February 28th, 2006

Dubie’s Brother Wins Secret Ballot

by Philip Baruth

Politics Vt is reporting that the race for Adjutant General is over. The winner? The Lieutenant Governor’s brother, Brig. General Michael Dubie.

While in general I don’t like the concentration of power in the hands of a single political family, I don’t like it in this case either.

But who is VDB, really? Just the guys who backed the highly qualified Lt. Col. Judith Sheehan, early, before anyone else knew her name.

And you know what, Jude? We always will.

February 28th, 2006

Monday Must-Read Sentence: Hands Off the Guard

by Philip Baruth

Given that tomorrow the Legislature will select a new Adjutant General of the Vermont National Guard by secret ballot, it’s only right and fitting that this week’s MMRS address the challenges of the 21st-century Guard.

Especially as we’ve endorsed a candidate in that race — Lt. Col. Judith Sheehan.

So address the Guard’s challenges VDB intends to do. And most of them come directly from 1600 Pennsylvania Avenue, turns out.

The nation’s governors — Republicans and Democrats alike — released a letter yesterday, deploring the Bush administration’s policies as they affect the Guard’s general readiness. The letter, signed by all fifty governors, allows the New York Times to say with perfect frankness what it has broadly hinted at over the last two years:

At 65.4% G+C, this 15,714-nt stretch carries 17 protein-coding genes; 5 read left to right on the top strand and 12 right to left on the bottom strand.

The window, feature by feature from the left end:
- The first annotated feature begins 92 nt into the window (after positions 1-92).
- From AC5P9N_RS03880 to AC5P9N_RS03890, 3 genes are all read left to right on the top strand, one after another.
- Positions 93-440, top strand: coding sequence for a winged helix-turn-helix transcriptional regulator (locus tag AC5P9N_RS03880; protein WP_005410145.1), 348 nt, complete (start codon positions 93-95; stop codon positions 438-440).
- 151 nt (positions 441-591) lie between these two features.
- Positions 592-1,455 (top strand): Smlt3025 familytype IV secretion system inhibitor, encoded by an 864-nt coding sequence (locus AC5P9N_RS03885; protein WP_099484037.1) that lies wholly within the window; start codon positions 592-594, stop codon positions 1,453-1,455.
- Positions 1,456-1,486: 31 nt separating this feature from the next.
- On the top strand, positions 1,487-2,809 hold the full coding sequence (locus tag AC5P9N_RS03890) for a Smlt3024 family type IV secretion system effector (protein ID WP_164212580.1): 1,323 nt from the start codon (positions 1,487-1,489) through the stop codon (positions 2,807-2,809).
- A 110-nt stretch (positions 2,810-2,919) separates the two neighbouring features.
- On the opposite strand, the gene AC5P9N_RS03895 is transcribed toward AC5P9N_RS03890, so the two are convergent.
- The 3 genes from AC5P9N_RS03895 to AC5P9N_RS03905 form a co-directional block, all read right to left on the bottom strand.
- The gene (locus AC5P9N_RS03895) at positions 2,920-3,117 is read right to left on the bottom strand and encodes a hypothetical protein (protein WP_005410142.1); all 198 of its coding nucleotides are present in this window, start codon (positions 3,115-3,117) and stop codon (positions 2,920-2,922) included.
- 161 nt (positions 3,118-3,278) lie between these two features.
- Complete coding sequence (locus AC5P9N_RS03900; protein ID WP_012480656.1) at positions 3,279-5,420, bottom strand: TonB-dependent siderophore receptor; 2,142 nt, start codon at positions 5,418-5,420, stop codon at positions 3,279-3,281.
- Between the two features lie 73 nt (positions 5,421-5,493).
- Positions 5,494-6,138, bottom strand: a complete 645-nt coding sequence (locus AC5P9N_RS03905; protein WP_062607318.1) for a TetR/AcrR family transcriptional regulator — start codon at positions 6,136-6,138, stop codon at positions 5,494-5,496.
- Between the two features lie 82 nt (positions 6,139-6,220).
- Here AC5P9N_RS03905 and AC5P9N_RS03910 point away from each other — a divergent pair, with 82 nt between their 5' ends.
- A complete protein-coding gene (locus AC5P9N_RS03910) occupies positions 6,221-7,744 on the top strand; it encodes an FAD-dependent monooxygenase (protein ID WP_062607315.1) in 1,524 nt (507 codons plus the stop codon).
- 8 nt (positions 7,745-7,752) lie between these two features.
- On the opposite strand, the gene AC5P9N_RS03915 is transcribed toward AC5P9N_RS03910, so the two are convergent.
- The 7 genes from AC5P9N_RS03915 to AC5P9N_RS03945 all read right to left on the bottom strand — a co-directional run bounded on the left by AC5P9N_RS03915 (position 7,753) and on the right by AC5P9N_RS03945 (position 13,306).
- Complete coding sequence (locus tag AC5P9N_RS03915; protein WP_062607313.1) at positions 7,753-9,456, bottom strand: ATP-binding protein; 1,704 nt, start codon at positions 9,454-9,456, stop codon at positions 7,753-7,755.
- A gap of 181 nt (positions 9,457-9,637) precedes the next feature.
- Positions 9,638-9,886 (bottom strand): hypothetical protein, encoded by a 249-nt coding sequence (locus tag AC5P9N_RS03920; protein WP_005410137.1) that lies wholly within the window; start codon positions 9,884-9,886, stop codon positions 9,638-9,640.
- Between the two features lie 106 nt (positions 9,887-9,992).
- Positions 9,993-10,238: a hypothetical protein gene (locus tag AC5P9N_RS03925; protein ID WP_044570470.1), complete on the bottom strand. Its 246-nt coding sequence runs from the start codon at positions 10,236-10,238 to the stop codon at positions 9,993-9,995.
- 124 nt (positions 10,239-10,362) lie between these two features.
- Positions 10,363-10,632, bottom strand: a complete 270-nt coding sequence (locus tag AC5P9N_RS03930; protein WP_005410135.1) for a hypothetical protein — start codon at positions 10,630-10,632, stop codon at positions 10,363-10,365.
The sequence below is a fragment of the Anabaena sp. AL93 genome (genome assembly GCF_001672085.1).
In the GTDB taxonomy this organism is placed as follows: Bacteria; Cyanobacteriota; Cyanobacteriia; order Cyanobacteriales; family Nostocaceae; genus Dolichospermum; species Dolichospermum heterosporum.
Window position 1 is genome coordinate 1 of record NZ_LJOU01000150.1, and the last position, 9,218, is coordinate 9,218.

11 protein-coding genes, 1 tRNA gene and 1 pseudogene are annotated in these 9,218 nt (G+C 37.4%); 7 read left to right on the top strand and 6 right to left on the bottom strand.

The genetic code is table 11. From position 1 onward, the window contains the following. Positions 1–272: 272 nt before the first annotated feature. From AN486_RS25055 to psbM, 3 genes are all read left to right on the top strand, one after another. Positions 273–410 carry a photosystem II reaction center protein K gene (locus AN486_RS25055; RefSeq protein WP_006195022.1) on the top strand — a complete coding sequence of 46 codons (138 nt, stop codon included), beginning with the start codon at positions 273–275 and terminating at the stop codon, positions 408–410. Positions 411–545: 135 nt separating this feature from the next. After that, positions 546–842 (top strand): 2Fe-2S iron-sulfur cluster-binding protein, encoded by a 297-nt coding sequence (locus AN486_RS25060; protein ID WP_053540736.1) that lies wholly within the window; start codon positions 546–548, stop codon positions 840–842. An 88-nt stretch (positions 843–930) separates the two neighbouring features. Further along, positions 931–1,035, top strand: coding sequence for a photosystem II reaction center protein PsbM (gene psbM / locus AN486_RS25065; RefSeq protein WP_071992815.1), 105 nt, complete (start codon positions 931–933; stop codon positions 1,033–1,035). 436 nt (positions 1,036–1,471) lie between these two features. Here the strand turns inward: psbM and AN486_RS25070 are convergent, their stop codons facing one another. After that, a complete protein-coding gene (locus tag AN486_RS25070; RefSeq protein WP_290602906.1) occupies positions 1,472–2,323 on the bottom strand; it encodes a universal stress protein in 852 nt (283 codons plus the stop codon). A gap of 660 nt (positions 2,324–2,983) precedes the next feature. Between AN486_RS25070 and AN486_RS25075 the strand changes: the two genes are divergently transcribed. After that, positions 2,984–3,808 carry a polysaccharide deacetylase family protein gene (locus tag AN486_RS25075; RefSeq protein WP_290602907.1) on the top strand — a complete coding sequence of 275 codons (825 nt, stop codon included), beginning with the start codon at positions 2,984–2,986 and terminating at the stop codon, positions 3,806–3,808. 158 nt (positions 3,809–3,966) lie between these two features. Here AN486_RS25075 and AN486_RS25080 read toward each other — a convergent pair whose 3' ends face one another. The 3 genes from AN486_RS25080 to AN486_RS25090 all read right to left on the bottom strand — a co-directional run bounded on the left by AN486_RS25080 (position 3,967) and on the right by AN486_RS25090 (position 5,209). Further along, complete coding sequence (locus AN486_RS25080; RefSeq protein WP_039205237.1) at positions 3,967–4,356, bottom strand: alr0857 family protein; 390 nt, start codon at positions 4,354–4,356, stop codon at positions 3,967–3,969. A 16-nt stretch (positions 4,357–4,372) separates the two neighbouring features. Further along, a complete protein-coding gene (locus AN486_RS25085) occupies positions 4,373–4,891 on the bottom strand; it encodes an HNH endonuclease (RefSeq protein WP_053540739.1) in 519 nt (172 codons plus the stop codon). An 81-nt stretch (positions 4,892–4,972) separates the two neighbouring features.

Governors of both parties said Sunday that Bush administration policies were stripping the National Guard of equipment and personnel needed to respond to hurricanes, floods, tornadoes, forest fires and other emergencies.

For “hurricanes . . . and other emergencies,” of course, read Katrina and Rita. Clearly bad blood lingers, even with Republicans like Governor Haley Barbour. For an organization still dominated by a Republican majority — at least until the 2006 election cycle — this letter is a pretty open-handed slap.

And a pretty neat little MMRS.

It used to be that when Bush said jump, Republicans at all levels said: how high. But that was then. Now when the President says jump, apparently, Republicans at all levels say: you’re high.

And VDB is absolutely loving it.

So, yes, this week’s MMRS ultimately went to the New York Times, but an organization with a tiny fraction of the budget ran all but neck-and-neck.

BurlingtonPol.com, written by Burlingtonian Haik Bedrosian, ran a highly detailed and amusing post this morning on an event with Progressive Mayoral candidate Bob Kiss: “Kid Friendly Breakfast with Bob Kiss.” Haik’s coverage of the campaign has been sharp in general, but this piece is choice.

The highlights? In a pinch, Haik is driven to taking notes with crayons. And this bit near the end:

“Just when it seemed the dealy-o was going to wrap up without any surprises, my wife’s friend Autumn asked Bob how his platform differed from [Democratic candidate] Hinda Miller’s. ‘Oooh,’ I thought. ‘This ought to be interesting.’

“And it was. Because for an answer Kiss repackaged the litany of experiences he would bring to the corner office, while failing to enumerate any differences between his platform and Hinda’s.